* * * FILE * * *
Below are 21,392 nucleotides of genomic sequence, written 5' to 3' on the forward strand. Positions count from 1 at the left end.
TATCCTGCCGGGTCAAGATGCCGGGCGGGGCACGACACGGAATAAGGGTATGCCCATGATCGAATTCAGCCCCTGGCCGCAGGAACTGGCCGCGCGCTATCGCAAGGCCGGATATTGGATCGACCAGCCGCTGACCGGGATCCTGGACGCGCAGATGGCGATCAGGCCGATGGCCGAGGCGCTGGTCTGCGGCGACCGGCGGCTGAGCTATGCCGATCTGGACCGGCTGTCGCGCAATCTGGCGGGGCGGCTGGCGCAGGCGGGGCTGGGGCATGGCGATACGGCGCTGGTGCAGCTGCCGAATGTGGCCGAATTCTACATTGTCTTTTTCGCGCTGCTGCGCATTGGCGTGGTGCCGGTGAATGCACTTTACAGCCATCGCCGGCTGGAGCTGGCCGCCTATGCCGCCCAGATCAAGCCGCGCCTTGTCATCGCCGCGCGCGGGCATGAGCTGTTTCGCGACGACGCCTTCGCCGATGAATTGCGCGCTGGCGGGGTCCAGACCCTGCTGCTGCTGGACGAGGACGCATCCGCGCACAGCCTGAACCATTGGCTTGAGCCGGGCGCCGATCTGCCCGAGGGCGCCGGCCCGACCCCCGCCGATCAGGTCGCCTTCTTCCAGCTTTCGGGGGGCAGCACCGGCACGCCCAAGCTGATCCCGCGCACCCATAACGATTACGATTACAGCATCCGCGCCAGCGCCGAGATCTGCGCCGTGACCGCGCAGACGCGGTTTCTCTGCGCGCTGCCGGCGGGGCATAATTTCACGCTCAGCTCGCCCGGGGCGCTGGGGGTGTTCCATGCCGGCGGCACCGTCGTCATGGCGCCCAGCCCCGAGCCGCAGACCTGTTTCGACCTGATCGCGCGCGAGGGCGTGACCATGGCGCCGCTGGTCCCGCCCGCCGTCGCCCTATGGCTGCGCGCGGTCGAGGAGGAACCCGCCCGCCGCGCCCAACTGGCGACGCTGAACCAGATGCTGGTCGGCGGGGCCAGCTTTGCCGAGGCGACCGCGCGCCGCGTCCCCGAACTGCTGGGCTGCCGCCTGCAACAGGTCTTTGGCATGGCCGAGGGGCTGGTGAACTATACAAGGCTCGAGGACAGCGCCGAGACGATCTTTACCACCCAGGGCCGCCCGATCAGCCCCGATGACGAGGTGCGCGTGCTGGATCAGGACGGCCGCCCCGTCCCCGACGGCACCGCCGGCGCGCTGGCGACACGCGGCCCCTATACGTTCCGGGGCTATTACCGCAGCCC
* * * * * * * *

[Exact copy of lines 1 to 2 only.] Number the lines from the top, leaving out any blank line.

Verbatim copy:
Below are 21,392 nucleotides of genomic sequence, written 5' to 3' on the forward strand. Positions count from 1 at the left end.
TATCCTGCCGGGTCAAGATGCCGGGCGGGGCACGACACGGAATAAGGGTATGCCCATGATCGAATTCAGCCCCTGGCCGCAGGAACTGGCCGCGCGCTATCGCAAGGCCGGATATTGGATCGACCAGCCGCTGACCGGGATCCTGGACGCGCAGATGGCGATCAGGCCGATGGCCGAGGCGCTGGTCTGCGGCGACCGGCGGCTGAGCTATGCCGATCTGGACCGGCTGTCGCGCAATCTGGCGGGGCGGCTGGCGCAGGCGGGGCTGGGGCATGGCGATACGGCGCTGGTGCAGCTGCCGAATGTGGCCGAATTCTACATTGTCTTTTTCGCGCTGCTGCGCATTGGCGTGGTGCCGGTGAATGCACTTTACAGCCATCGCCGGCTGGAGCTGGCCGCCTATGCCGCCCAGATCAAGCCGCGCCTTGTCATCGCCGCGCGCGGGCATGAGCTGTTTCGCGACGACGCCTTCGCCGATGAATTGCGCGCTGGCGGGGTCCAGACCCTGCTGCTGCTGGACGAGGACGCATCCGCGCACAGCCTGAACCATTGGCTTGAGCCGGGCGCCGATCTGCCCGAGGGCGCCGGCCCGACCCCCGCCGATCAGGTCGCCTTCTTCCAGCTTTCGGGGGGCAGCACCGGCACGCCCAAGCTGATCCCGCGCACCCATAACGATTACGATTACAGCATCCGCGCCAGCGCCGAGATCTGCGCCGTGACCGCGCAGACGCGGTTTCTCTGCGCGCTGCCGGCGGGGCATAATTTCACGCTCAGCTCGCCCGGGGCGCTGGGGGTGTTCCATGCCGGCGGCACCGTCGTCATGGCGCCCAGCCCCGAGCCGCAGACCTGTTTCGACCTGATCGCGCGCGAGGGCGTGACCATGGCGCCGCTGGTCCCGCCCGCCGTCGCCCTATGGCTGCGCGCGGTCGAGGAGGAACCCGCCCGCCGCGCCCAACTGGCGACGCTGAACCAGATGCTGGTCGGCGGGGCCAGCTTTGCCGAGGCGACCGCGCGCCGCGTCCCCGAACTGCTGGGCTGCCGCCTGCAACAGGTCTTTGGCATGGCCGAGGGGCTGGTGAACTATACAAGGCTCGAGGACAGCGCCGAGACGATCTTTACCACCCAGGGCCGCCCGATCAGCCCCGATGACGAGGTGCGCGTGCTGGATCAGGACGGCCGCCCCGTCCCCGACGGCACCGCCGGCGCGCTGGCGACACGCGGCCCCTATACGTTCCGGGGCTATTACCGCAGCCC